The News Courier in Athens, Alabama

September 13, 2010

Chapter Three


By Jennifer Adair

— Buck hated when the memories of his last days in Iraq snuck up on him. At least when the townspeople asked questions he could edit out the details people wouldn’t want to hear, the details that kept him awake most nights.

Little did the people sitting next to him at Coffee Call know that hidden in his home was the Bronze Star he was awarded for his actions that day. He could have come home to a hero’s welcome complete with a parade, a speech from the mayor, and all of the other festivities that only a small town can truly bestow on its local celebrities.

Yet there was no celebration. In fact, no one, not even Buck’s own family, knew that he was a decorated war veteran. The Buck Welch who left town a high school hero preferred to come home to relative obscurity.

The truth was that he couldn’t bear to even look at that medal, much less hear himself be called a “hero.” The memories were just too painful.

It had been a scorching day in Iraq. The kind of day that reminded Buck of his childhood, before the girls in their leggings cheered him on and built up his ego on the football field. The kind of day that Southern people lived for. The adults would sit in porch rockers visiting with neighbors and sipping cold sweet tea as the sun went down while the children chased lightning bugs around the yard.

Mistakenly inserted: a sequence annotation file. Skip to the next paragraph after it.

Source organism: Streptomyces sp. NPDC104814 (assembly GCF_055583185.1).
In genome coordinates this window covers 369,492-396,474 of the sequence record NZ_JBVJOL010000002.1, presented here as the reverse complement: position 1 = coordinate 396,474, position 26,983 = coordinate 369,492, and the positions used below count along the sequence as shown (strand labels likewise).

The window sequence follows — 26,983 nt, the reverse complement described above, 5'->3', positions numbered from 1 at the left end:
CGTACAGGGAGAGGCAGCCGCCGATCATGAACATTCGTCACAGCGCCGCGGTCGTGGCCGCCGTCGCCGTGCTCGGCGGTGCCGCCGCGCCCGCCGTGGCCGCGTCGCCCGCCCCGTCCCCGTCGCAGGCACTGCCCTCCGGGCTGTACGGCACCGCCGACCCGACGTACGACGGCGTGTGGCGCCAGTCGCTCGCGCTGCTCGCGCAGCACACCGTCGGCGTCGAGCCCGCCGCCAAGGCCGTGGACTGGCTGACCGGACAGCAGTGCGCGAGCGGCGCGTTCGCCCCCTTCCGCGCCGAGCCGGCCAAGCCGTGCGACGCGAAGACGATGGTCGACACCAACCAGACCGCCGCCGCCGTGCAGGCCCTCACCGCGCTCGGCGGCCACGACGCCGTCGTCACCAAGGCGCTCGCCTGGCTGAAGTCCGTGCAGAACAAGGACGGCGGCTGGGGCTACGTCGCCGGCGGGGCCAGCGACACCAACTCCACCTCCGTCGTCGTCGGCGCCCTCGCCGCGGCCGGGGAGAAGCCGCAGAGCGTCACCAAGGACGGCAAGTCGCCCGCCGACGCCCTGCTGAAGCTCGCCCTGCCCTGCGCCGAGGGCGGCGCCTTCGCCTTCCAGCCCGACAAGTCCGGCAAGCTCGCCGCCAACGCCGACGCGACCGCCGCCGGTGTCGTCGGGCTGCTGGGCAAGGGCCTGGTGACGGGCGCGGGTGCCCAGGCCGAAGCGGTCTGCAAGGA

It was on one of those evenings that Buck met Bobby Tom. Even at 9 years old Buck knew that it was a little odd that the elderly couple suddenly appeared on his front porch holding the hand of a frightened boy one July night. Buck spent most of that summer playing in the cotton fields with Bobby Tom while his parents and Bobby Tom’s grandparents talked quietly on the porch. He never knew the details of those conversations, but the things Bobby Tom confided in him frightened him to this day.

Buck was so lost in his memories that he didn’t even notice the beautiful woman across the room staring at him in disbelief. If he had noticed, it probably wouldn’t have made a difference. The ladies’ man who left this town no longer existed. Buck would just as soon have been by himself fishing at the pond near his home, but his family had started encouraging him to get out more.

Buck knew that everyone thought he would be okay if Bobby Tom were still in town to help him blow off some steam. They knew it must be hard that Bobby Tom hadn’t been to town for a visit since Buck had returned from war.

What they didn’t know was that Buck had seen Bobby Tom. Not here, but in the last place he ever expected. He never imaged that he would see his best friend in Iraq two days before his deployment ended. The memory of that day would haun